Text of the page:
Thanks for all your responses.
(Original post by ChaoticButterfly)
Yes but why should I care? There is no reason why we have to care about anyone else/thing. There is no god telling us to. We are jut a configuration of atoms with sentience.
There is a reason why we should care about others, but you're right that there's no reason to follow reason. Essentially, you're asking the question "why follow logic" or "why follow the correct moral philosophy?".
To which I would reply: asking the question "why follow logic" is circular, because you're expecting a logical answer.
This may not satisfy you, or the other posters, but as I said earlier, I think that the word "ought" is erroneously expected to have magical powers and compel us to do something, but it doesn't.
My argument is that there is an objective moral system, or at least a "correct" one, but that there's no compulsion to follow it. But, then you'd be doing something "wrong", or "incorrect", which is the whole point.
(Original post by RobML)
Neither is there any logical justification for not putting one's own preference-satisfaction above that of other people's. So neither does it follow that aiming to maximise our own preference-satisfaction means we should do so for others.
There is a justification - why should my preferences matter but those of other beings? A rational being would ask: What is the real nature of the situation of myself among numerous others? Is it really rational for me to care more about what happens to me than to other people?
Consider that each other person's wants are just as real to them - indeed, "just as real," period - as yours are to you. That you experience what happens to you differently than what happens to them is just a subjective illusion. Furthermore, your reference to yourself as "I" and to others as he or she is a grammatical illusion of relative application. There is not a difference in kind between an "I" versus a "he" or "she" like there is between circles and squares. A being who seeks objectivity must believe that the feelings of others as real and valid as her own, and that "there is no inherent specialness about 'my' feelings or desires."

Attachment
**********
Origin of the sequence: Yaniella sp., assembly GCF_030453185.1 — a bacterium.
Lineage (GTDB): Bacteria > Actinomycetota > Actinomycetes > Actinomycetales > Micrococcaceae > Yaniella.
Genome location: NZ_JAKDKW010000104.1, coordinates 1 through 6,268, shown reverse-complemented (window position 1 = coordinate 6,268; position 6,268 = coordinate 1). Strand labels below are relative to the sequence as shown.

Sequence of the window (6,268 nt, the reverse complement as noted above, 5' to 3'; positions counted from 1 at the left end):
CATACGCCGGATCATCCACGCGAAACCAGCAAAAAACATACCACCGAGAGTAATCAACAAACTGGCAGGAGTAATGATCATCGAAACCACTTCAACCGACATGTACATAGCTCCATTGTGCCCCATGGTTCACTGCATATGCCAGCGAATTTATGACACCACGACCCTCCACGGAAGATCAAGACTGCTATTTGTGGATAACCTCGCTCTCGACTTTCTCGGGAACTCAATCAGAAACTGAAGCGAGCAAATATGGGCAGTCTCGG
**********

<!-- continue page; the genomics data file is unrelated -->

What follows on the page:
(Original post by VV Cephei A)
But we are aiming here to find ontological grounding for moral values and duties, in something that is truly objective, and completely independent of human thought or desire. In order for you to say "we have an objective duty to maximise everyone's preference-satisfaction", you would have to explain where that duty stems from and what makes it objectively true. You may consider it illogical to put our own preferences above others, but even if true, that wouldn't mean that doing so is a moral evil. Plenty of things humans do are illogical, but morally neutral; there is no objective moral requirement that we act logically
. I don't agree with the statement either; there are perfectly logical reasons why humans put their own personal preferences above those of others.
Without conscious life, morality isn't going to exist. So, if your definition of "objective" is "completely independent of human thought or desire", then you won't find what you're looking for. What I've outlined is the correct way to live, and seeing as ethics is concerned, ultimately, with the question "how are we to live?", I think this provides an answer - the answer.
As I was saying to ChaoticButterly, asking "why ask logically?" is a circular argument, because you're expecting a logical answer. In other words, you're presupposing the existence of logic by just participating in this discussion. If you really want to be sceptical about logic, then go ahead, but then you'd have to withdraw yourself from arena of debate.
There's no compulsion in my system of ethics, but that's besides the point: one can fail to maximise the preference-satisfaction of all sentient beings, but then one would be doing something illogical and incorrect.
I'd like to hear some of the logical reasons people have for putting their preference-satisfaction above that of others.